A Closer Look at Zamzam
The water from the well of Zamzam is both mysterious and miraculous. In recent times, it has been the subject of a great deal of research and investigation, in order to identify its special qualities. A team of four senior experts from the Bangladesh Atomic Energy Commission (BAEC), M. A. Khan, A. K. M. Sheriff, K. M. Idris and M. Alamgir, have found the water of the Zamzam well is superior to tap or solar pump water after analyzing test samples.
The team also analyzed the chemical composition of Zamzam water in order to discover what gives it a curative effect.
Chemical composition of Zamzam water
· Alkaline in nature, the Zamzam water can neutralize excess hydrochloric acid formed in the stomach and reduces heartburn.
· Iodide, sulphate and nitrate contents are also much higher in the Zamzam water. Supply of iodide through Zamzam may sufficiently fulfill the requirement of iodide for the thyroid gland.
· Macro-nutrients like magnesium, sodium and potassium were much higher in Zamzam water than in tap and solar pump water.
The scientists said all the data indicated that Zamzam water had much greater nutritive values than ordinary underground water.
The hardness of Zamzam water is four times that of tap and solar pump water but it is within the acceptable limit set by the WHO, the researchers found.
A closer view of the Zamzam well
In 1971, an Egyptian doctor wrote to the European Press alleging that the Zamzam water was not fit for drinking purposes. The letter was dismissed as biased and prejudiced against the Muslims since his statement was based on the assumption that since the Ka'bah was located in a shallow place (below sea level) in the center of the city of Makkah, the wastewater of the city collecting through the drains fell into the Zamzam well.
King Faisal was the ruler of Saudi Arabia at that time, and embarked on a mission to disprove the Egyptian doctor's provocative statement. He immediately ordered the Ministry of Agriculture and Water Resources to investigate and send samples of Zamzam water to European laboratories for testing the potability of the water.
The ministry then instructed the Jeddah Power and Desalination Plants to carry out this task. A desalting engineer who was chosen to carry out this assignment has described the entire process of testing the samples of Zamzam water. He says:
"I went to Makkah and reported to the authorities at the Ka'aba explaining my purpose of visit. They deputed a man to give me whatever help was required. When we reached the well, it was hard for me to believe that a pool of water, more like a small pond, about 18 by 14 feet, was the well that supplied millions of gallons of water every year to Hajjis ever since it came into existence at the time of Ibrahim A.S., many, many centuries ago. I started my investigations and took the dimensions of the well. I asked the man to show me the depth of the well.
First, he took a shower and descended into the water. Then he straightened his body. I saw that the water level came up to just above his shoulders. His height was around five feet, eight inches. He then started moving from one corner to the other in the well (standing all the while since he was not allowed to dip his head into the water) in search of any inlet or pipeline inside the well to see from where the water came in. However, the man reported that he could not find any inlet or pipeline inside the well."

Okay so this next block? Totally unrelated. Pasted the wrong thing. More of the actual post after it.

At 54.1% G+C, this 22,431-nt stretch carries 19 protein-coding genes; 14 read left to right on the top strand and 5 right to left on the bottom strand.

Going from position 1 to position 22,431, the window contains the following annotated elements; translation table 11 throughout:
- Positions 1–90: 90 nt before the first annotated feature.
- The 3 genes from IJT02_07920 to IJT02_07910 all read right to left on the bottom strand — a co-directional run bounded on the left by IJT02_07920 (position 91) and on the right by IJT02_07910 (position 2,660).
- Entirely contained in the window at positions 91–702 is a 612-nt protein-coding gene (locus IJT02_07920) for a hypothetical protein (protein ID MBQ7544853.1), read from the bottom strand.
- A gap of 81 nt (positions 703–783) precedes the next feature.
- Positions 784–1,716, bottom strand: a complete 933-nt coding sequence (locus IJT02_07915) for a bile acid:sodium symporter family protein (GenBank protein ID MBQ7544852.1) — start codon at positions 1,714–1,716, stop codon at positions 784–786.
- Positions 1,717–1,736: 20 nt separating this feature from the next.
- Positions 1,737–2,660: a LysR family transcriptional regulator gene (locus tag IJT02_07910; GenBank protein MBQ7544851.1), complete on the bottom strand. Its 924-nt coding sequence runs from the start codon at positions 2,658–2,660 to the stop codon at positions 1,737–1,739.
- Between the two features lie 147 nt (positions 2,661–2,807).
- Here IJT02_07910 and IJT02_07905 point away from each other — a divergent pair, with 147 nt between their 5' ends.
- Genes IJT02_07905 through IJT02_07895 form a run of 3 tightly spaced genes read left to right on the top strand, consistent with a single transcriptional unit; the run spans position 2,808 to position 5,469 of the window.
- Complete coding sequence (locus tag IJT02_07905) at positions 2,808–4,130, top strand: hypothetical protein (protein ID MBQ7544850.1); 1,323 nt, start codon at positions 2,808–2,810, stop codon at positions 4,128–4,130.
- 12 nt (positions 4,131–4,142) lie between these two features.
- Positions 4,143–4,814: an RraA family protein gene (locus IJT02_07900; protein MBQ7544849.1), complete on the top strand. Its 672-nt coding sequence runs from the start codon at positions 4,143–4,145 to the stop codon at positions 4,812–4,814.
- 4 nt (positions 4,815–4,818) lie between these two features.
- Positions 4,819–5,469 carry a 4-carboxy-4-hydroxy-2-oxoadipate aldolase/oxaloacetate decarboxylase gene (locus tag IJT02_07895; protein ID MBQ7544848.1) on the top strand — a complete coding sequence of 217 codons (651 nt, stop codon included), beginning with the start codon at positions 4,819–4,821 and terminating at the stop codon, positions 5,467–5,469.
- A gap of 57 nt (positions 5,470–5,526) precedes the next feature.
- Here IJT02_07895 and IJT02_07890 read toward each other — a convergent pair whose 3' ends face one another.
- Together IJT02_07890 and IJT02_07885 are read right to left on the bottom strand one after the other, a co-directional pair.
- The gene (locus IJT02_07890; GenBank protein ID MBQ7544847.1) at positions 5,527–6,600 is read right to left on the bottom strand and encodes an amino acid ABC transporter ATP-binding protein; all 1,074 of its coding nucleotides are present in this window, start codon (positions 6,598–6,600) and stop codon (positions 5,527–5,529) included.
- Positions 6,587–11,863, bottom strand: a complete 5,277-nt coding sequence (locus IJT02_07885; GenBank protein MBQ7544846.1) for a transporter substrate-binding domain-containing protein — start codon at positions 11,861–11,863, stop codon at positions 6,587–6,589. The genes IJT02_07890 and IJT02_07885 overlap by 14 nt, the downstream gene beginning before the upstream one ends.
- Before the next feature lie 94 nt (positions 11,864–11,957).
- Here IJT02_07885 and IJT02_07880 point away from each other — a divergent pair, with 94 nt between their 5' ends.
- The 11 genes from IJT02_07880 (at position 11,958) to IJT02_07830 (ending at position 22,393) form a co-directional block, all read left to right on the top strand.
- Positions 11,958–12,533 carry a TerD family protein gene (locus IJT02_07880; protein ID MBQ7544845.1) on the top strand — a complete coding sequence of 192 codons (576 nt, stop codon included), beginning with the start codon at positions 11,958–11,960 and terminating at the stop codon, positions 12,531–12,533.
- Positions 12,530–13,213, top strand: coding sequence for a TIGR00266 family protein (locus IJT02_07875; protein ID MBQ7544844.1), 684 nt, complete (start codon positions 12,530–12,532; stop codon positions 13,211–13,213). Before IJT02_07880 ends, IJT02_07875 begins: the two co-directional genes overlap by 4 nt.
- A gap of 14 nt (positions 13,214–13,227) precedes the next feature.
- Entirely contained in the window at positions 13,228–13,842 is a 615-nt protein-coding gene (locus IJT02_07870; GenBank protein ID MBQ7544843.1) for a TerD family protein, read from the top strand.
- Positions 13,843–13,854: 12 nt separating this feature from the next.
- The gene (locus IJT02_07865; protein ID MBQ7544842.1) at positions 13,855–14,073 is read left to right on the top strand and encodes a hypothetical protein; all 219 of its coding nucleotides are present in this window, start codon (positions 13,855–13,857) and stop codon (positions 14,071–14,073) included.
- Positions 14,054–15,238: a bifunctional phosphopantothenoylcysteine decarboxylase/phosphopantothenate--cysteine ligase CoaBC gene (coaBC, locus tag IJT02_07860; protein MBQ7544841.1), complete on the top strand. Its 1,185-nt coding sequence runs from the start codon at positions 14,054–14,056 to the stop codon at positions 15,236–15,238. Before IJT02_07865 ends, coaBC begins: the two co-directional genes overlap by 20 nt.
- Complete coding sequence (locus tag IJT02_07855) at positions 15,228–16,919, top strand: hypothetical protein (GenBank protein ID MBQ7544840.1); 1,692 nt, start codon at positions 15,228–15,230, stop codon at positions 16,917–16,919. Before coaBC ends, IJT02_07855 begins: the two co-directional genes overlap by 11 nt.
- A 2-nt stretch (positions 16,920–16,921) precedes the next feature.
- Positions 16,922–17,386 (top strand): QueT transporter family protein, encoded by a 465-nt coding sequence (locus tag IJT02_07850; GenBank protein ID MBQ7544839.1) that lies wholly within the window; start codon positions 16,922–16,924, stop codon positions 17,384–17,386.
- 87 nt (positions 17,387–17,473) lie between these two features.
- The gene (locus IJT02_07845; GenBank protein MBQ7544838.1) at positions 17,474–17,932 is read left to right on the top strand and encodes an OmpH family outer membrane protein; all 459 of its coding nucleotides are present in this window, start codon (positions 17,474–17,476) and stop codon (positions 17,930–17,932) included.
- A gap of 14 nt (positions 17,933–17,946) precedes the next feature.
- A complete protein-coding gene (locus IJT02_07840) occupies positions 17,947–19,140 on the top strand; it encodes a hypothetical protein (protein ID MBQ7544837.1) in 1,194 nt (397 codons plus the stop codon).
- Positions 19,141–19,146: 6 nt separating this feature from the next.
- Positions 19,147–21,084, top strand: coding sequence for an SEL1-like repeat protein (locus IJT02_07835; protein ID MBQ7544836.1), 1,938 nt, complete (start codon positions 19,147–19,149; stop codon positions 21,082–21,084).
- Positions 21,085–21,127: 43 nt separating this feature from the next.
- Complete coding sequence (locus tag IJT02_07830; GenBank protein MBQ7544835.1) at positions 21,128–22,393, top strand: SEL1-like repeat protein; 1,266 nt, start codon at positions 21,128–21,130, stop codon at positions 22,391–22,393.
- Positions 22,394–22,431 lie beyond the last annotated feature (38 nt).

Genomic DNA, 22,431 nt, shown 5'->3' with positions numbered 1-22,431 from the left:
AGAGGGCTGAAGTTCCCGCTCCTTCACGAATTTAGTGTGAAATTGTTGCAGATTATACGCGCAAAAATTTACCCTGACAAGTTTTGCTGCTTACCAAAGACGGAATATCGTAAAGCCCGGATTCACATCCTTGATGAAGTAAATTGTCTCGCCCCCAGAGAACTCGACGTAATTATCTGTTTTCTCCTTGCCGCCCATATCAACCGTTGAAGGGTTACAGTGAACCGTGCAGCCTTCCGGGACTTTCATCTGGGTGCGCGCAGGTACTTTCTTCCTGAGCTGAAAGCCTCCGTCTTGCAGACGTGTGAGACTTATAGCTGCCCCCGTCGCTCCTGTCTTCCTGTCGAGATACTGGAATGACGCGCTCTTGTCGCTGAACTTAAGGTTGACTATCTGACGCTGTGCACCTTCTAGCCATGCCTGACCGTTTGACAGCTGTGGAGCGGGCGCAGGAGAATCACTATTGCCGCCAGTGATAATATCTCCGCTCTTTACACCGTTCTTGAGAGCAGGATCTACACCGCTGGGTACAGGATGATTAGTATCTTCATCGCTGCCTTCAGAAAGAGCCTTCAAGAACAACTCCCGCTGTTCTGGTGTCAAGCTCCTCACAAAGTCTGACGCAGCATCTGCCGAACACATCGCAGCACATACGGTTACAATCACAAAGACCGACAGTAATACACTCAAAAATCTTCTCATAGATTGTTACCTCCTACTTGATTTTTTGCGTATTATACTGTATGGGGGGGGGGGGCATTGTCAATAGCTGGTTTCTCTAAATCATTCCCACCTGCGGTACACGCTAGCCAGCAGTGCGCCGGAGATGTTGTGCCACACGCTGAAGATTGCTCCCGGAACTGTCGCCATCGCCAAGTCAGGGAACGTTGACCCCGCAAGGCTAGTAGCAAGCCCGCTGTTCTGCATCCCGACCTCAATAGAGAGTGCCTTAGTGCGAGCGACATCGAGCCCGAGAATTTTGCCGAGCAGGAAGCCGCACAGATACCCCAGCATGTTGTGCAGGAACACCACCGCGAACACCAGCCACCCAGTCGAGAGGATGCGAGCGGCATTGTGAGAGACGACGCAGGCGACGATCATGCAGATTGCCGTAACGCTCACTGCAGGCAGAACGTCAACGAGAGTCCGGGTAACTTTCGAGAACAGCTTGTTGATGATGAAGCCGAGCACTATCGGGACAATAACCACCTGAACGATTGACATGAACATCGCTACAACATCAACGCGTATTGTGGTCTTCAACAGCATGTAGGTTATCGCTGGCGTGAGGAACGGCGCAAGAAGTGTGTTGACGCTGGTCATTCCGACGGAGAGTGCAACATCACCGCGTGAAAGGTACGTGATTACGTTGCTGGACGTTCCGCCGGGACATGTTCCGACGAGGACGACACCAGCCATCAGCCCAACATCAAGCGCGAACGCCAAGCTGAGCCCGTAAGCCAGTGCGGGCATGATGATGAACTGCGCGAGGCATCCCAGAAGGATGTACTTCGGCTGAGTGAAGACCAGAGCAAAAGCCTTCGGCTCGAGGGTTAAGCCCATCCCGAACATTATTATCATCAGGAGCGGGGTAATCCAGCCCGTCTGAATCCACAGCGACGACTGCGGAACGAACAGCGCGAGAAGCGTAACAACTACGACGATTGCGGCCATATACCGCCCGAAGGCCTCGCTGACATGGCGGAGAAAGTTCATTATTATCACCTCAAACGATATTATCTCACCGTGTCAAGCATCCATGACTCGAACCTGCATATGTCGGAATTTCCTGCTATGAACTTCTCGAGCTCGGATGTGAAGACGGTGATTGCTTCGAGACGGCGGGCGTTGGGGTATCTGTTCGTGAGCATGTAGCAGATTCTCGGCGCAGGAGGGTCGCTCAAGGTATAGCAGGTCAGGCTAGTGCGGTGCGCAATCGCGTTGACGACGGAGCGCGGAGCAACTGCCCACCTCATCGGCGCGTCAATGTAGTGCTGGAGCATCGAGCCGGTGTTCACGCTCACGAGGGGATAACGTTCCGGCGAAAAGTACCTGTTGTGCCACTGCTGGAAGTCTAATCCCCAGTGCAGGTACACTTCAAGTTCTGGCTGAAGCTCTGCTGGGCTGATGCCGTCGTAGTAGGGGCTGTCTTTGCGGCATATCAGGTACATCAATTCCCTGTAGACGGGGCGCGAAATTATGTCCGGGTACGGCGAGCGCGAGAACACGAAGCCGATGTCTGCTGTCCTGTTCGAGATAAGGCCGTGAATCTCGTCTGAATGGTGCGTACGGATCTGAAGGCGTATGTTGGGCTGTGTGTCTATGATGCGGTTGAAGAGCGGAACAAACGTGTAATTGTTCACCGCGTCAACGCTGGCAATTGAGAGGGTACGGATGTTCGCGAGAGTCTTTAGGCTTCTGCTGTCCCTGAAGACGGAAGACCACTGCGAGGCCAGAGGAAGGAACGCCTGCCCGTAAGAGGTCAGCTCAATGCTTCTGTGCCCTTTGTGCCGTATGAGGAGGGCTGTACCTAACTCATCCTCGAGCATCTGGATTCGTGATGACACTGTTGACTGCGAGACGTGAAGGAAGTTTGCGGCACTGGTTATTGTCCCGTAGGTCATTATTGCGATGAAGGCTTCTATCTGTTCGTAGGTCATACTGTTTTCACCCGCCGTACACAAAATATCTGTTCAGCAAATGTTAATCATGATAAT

Thereupon, the engineer suggested another idea. It was decided that the water be withdrawn rapidly with the help of a big transfer pump which was installed at the well for the Zamzam water storage tanks. In this way, the water level would drop enabling the researchers to locate the point of entry of the water.
However, nothing was observed during the pumping period by which the point of entrance of the water to the well could be discerned. The process was repeated but the man operating the pump was to stand still at one place and carefully observe any unusual activity inside the well. The engineer narrates, "After a while, he suddenly raised his hands and shouted, "Alhamdullillah! I have found it. The sand is dancing beneath my feet as the water oozes out of the bed of the well."
The man moved around the entire well during the pumping period and noticed the same phenomenon everywhere in the well, with the flow of water into the well through the bed being equal at every point, thus keeping the level of the water steady. Samples of the water were taken for testing in European laboratories.
The results of the water samples tested by the European laboratories and the one analyzed locally were found to be almost identical.
The difference between Zamzam water and other water samples from ordinary sources was in the higher percentage of calcium and magnesium salts in Zamzam water. The water also contained fluorides that have an effective germicidal action. Moreover, the European laboratories certified that the water was fit for drinking.
Some of the other features unique to Zamzam water are:
· This well has never dried up
· It has always maintained the same salt composition and taste ever since it came into existence.
· Its potability has always been universally recognized, unlike ordinary water that tastes different at different places.
· This water has never been chemically treated or chlorinated as is the case with water pumped into the cities.
· There has been no sign of the biological growth and vegetation that usually occurs in most wells, often making the water unpalatable or causing an unpleasant taste and odor. In the case of the Zamzam well, there is no sign of any biological growth.